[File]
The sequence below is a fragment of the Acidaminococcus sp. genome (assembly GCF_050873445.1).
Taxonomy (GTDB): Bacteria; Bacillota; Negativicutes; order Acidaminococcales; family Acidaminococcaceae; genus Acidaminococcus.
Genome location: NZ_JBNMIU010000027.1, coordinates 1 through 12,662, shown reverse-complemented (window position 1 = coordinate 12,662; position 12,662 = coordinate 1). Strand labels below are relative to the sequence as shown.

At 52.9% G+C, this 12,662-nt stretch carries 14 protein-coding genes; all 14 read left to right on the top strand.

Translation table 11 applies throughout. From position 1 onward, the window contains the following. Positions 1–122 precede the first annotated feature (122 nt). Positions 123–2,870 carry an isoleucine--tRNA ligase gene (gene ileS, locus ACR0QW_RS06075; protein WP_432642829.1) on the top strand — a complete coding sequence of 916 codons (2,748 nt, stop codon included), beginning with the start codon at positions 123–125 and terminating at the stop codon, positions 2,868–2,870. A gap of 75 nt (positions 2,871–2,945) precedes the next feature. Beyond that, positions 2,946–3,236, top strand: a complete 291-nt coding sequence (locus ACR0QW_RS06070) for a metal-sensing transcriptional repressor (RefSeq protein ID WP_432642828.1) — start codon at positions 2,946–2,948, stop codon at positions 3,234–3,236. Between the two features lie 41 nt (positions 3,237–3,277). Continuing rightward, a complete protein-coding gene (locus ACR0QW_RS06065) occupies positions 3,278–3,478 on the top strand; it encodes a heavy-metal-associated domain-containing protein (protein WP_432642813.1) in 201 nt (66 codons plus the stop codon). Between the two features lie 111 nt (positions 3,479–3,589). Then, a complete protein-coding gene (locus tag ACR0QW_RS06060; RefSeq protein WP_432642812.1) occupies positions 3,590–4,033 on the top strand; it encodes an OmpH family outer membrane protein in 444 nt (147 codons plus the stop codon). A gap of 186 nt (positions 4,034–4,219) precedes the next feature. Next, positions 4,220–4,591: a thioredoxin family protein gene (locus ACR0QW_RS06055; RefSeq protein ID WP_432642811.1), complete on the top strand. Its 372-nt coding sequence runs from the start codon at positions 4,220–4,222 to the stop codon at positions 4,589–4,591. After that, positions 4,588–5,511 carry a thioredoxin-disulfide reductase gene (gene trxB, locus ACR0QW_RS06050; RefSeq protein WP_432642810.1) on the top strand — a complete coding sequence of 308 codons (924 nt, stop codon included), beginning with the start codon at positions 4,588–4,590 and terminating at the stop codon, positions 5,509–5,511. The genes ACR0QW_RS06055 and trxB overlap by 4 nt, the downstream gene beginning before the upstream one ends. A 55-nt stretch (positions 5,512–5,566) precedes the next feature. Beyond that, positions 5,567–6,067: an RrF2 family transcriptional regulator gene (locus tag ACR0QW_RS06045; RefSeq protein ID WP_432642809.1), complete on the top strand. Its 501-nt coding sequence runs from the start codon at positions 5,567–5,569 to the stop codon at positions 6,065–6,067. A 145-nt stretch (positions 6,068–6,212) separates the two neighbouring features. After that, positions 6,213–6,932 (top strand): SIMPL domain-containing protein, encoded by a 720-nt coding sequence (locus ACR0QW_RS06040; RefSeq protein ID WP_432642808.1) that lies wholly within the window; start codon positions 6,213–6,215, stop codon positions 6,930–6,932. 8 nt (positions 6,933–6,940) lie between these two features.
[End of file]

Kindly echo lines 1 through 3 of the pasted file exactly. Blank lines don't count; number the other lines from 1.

The sequence below is a fragment of the Acidaminococcus sp. genome (assembly GCF_050873445.1).
Taxonomy (GTDB): Bacteria; Bacillota; Negativicutes; order Acidaminococcales; family Acidaminococcaceae; genus Acidaminococcus.
Genome location: NZ_JBNMIU010000027.1, coordinates 1 through 12,662, shown reverse-complemented (window position 1 = coordinate 12,662; position 12,662 = coordinate 1). Strand labels below are relative to the sequence as shown.